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Inflation and the Fed Thumbnail

Inflation and the Fed

Inflation and the Fed

As we near the end of the third quarter, key economic reports will be released that will influence our forecast for third quarter real Gross Domestic Product.  It will be a very strong quarter.  We expect a 25% "annualized" growth rate in Q3.  Using just the data that have already come in so far, the Atlanta Federal Reserve Bank's GDP Now Model says 30%.  Either would be a record quarter for the US economy, but still an incomplete rebound from the shutdown collapse in the first half of the year.  This week industrial production, retail sales, housing starts, and a weekly report on unemployment insurance are on tap.

Also this week, the Federal Reserve will hold a two-day meeting, which ends on Wednesday.  The Open Market Committee will revise its economic forecasts, reveal its expected path of short-term interest rates, and Chairman Powell will hold a post-meeting press conference.

We anticipate a focus on the Fed's willingness to let inflation run higher than its 2.0% target to make up for periods when it has run below 2.0%.  For the record, this is not a new policy.  The Fed has talked about it for years.  But what does it really mean?  The Fed's favorite measure of inflation, the PCE deflator, has grown at a 1.5% annual rate in the past ten years.  So, in theory, the Fed could let it grow at an annual rate of 2.5% for the next ten years and claim consistency.  And because the Consumer Price Index typically grows faster than the PCE deflator, that could mean the CPI increases at about a 2.75% annual rate.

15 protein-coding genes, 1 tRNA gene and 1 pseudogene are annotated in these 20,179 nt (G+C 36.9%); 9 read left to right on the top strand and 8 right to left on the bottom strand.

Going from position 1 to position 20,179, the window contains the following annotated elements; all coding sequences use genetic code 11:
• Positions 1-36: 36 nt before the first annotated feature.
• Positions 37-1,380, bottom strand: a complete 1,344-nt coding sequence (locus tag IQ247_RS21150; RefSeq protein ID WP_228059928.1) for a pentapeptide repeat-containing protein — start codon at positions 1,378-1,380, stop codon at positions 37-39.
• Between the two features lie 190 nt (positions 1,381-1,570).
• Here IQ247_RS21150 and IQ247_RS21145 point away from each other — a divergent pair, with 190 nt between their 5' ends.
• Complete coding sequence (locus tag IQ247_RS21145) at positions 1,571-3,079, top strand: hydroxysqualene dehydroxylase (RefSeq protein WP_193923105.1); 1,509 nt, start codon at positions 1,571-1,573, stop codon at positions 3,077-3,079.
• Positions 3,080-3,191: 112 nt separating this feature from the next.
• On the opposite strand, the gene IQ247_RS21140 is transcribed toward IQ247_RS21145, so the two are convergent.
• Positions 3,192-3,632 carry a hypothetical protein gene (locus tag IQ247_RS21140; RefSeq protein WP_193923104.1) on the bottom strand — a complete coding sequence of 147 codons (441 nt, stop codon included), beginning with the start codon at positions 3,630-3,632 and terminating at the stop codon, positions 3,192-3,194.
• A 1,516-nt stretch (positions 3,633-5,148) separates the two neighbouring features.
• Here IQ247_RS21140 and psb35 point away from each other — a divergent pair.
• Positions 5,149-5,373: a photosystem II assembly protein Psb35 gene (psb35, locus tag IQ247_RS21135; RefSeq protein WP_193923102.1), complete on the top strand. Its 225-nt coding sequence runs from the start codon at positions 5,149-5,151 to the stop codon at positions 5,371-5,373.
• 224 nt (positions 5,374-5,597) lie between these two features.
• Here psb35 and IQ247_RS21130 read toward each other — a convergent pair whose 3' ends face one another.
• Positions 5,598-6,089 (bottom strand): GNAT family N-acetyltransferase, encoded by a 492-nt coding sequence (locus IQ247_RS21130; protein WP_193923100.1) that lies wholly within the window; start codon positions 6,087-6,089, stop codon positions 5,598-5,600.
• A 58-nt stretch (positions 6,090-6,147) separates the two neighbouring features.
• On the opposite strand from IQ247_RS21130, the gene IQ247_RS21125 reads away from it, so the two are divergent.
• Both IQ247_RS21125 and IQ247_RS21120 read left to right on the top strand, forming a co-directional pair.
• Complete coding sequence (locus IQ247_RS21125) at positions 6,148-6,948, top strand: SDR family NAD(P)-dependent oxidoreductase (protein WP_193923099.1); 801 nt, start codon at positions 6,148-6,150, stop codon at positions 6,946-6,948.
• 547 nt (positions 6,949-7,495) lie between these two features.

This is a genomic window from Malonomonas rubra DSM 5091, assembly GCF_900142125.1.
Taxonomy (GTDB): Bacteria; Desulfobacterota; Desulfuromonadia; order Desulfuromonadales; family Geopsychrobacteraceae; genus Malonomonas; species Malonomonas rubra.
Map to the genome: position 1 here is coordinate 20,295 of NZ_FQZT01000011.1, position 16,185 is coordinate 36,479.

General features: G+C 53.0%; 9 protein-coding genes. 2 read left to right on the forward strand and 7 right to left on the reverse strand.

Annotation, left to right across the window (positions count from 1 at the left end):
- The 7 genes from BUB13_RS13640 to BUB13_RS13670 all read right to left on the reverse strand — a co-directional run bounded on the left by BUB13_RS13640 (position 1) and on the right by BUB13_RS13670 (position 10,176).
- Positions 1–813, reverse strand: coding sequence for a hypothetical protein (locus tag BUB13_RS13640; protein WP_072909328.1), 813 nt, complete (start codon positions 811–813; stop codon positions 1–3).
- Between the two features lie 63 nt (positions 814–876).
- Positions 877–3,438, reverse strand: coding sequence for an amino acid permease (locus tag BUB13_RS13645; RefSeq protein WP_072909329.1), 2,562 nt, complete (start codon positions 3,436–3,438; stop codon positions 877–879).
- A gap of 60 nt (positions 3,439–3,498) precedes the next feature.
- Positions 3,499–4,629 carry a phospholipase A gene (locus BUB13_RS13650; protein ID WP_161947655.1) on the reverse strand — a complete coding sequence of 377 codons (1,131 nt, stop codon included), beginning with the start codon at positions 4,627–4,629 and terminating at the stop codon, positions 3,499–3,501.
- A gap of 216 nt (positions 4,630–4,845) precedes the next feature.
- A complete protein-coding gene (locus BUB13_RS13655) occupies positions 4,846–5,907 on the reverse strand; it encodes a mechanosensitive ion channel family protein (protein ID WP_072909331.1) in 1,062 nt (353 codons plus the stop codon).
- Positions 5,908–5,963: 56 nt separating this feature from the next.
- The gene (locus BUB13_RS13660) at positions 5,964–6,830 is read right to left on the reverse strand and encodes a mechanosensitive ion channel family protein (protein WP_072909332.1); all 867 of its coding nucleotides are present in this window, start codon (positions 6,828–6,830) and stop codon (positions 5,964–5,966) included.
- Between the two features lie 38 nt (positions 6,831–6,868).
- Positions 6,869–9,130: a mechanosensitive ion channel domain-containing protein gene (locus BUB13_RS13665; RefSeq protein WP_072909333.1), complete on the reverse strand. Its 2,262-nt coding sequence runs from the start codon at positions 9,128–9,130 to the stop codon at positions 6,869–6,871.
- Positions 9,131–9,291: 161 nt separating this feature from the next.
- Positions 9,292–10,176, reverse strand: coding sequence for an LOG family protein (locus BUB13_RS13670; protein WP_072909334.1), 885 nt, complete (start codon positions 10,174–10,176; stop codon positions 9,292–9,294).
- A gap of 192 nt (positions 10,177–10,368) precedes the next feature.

Back in June, the median forecast among Fed policymakers was that PCE prices would rise 0.8% in 2020 (Q4/Q4), which already appears too low.  We're estimating an increase of 1.4%, which is only a hair below the 1.5% increase in 2019.

The Fed's June forecasts for inflation in 2021 and 2022 also look too low, at 1.6% and 1.7%, respectively.  The M2 measure of the money supply is up 23% in the past year, the fastest rate on record, and much above its growth rate after the first use of Quantitative Easing between 2008 and 2015.

Meanwhile, consumer spending has revived much faster than production, with retail sales up 2.7% versus a year ago in July, while industrial production is down 8.2%.  The reason for the gap is unprecedentedly generous government transfer payments, which, in the four months ending in July, were up 77% versus a year ago.  You show us a country where people can spend more without producing more, and we'll show you a country that is heading for faster inflation.              

But with the Fed willing to let inflation rise, we don't think it's going to lift short-term interest rates anytime soon.  This, in turn, will hold the entire yield curve down.  At least for the near- to medium-term.

But what happens if, as we expect, inflation has clearly and persistently outstripped the Fed's long run 2.0% target?  Will the Fed act to bring it back down?  Will it let it run?  The Fed has embarked on a dangerous game.  Let's hope it has not forgotten the hard lessons learned from the late 1960s through the early 1980s. For now, rates will stay low.  But no country can print its way to prosperity, nothing is free.  The stakes are very high.

by Brian S. Wesbury, Chief Economist and Robert Stein, Deputy Chief Economist, First Trust 

Note: We are happy to provide this perspective from First Trust for a couple of reasons – it makes sense to us and it usually takes a much different point of view from the main stream media reporting.   It’s important that you know there are other takes on what’s happening in our economy and around the world.  We hope you enjoy it.  Charles Scott, Pelleton Capital Management.